Over the past few years, employee well-being has remained a top priority for most organizations. Leaders are finally paying attention to workers’ mental health struggles, they’re putting measures in place to help employees maintain their work-life balance, and many have enhanced their support for caregivers and parents.
With all of these initiatives and investments, you might think that workforce well-being would have begun to improve by now. However, new research from my company, Workplace Intelligence, and Deloitte — surveying 3,150 C-suite executives, managers, and employees across the U.S., U.K., Canada, and Australia — finds that this isn’t the case.
In fact, most of the workers we surveyed say their health worsened or stayed the same last year; only around one third say their health improved. To make matters worse, the C-suite appears to be almost completely in the dark about the state of employee well-being. More than 3 out of 4 executives inaccurately believe that their workforce’s well-being improved.
For employees, work is largely to blame for their worsening health. Nearly three-quarters (74%) say they struggle to take time off or disconnect from work. Less than half report that they regularly get enough exercise and sleep, and have enough time for friends and family. And when it comes to the obstacles people say are getting in the way of improving their well-being, a heavy workload, stressful job, and long work hours topped the list.
Leaders may be wondering what it will take to finally make progress on this important issue, and the answer might be looking back at them in the mirror. That’s because one of the key findings from our research was that a strong focus on accountability will be key to moving the needle on workforce well-being — including leadership accountability.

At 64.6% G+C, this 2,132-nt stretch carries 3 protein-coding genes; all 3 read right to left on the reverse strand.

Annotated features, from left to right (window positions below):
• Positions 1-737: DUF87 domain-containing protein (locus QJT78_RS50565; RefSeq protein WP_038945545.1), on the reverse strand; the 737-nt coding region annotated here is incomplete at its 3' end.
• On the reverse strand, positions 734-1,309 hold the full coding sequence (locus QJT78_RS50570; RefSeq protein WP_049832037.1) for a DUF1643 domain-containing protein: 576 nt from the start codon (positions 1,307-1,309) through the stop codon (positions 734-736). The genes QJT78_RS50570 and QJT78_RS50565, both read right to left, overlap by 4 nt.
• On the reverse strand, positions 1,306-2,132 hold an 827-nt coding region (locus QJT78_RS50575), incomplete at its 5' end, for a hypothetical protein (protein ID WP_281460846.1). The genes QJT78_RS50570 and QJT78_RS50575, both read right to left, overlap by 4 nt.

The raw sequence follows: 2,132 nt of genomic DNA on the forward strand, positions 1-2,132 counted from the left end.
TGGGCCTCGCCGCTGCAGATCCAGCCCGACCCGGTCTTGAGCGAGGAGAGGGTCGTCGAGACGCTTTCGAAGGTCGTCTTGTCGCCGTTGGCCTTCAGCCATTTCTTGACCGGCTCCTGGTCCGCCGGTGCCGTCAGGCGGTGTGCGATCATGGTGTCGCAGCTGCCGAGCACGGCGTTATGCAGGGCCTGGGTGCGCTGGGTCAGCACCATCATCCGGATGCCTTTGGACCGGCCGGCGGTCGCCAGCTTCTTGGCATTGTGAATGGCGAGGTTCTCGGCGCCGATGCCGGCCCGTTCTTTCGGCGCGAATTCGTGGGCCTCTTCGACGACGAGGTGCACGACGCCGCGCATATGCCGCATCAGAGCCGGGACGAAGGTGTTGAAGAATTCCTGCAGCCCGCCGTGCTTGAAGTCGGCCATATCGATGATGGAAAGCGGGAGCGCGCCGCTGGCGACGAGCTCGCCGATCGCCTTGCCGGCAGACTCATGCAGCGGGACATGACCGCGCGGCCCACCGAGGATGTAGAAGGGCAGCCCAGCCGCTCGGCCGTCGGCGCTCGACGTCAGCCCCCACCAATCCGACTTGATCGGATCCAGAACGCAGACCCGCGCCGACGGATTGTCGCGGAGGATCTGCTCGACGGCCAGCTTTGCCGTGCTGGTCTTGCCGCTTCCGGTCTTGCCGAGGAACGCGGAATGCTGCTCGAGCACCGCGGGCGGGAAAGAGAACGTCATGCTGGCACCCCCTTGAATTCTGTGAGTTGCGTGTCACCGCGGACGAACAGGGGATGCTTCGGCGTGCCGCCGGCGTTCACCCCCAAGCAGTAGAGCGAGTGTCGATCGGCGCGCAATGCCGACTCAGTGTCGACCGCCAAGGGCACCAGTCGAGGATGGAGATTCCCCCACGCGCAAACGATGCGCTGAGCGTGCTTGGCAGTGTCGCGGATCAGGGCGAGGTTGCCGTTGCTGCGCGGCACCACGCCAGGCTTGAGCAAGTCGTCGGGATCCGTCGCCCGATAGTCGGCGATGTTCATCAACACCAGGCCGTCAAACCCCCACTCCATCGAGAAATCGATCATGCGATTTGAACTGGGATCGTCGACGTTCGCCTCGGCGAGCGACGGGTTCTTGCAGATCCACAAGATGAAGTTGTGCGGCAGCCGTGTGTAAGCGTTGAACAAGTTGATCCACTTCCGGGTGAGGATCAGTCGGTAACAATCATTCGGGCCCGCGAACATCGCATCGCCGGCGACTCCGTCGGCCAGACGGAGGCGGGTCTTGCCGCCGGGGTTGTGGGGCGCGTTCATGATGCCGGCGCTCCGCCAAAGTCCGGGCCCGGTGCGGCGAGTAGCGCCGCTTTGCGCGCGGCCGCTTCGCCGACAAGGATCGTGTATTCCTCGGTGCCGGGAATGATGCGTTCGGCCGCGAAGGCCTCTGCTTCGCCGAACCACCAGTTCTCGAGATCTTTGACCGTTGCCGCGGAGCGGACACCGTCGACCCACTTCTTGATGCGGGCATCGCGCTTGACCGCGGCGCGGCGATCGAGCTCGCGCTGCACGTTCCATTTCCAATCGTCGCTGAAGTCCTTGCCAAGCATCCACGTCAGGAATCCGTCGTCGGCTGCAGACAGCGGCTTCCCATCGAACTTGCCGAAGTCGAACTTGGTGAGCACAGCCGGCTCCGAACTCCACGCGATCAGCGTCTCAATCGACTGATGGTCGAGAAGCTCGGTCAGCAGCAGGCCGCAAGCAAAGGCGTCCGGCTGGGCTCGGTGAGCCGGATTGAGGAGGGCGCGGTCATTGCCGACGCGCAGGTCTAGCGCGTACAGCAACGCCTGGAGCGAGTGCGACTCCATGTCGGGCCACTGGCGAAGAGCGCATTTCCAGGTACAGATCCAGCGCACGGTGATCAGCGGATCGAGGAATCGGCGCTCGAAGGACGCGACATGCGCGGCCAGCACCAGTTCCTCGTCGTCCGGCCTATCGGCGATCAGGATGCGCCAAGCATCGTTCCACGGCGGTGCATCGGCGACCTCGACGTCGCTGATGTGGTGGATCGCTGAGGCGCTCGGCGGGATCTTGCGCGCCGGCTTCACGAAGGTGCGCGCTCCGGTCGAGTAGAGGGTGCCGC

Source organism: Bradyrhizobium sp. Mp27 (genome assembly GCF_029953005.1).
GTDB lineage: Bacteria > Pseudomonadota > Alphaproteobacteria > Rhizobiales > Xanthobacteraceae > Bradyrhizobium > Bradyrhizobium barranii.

Companies will also need to put the right mechanisms in place to drive this accountability, including measuring, and disclosing their workforce well-being metrics. This will be challenging for some organizations — there’s a very real risk for reputational harm or embarrassment if companies can’t turn things around for their people. But I believe that taking more ownership around matters of health is the only way forward.
In today’s article, I’ll discuss 3 ways to make your organization more accountable for employee well-being, supported by the findings from my new study with Deloitte. Let’s take a look.
1. Align executive compensation with employee well-being
The majority (73%) of S&P 500 companies are now tying executive compensation to some form of ESG (Environmental, Social, and Governance) goals. While many focus on human capital management goals or reducing their impact on the environment, companies aren’t always linking their leaders’ pay with employee well-being, outside of safety-related metrics.
Fortunately, leaders agree that they should be held directly accountable for the health of their people. Nearly three-quarters (72%) believe executives’ bonuses should be tied to workforce well-being metrics, and many report that their organizations are already doing this (66%) or planning to do so in the future (23%).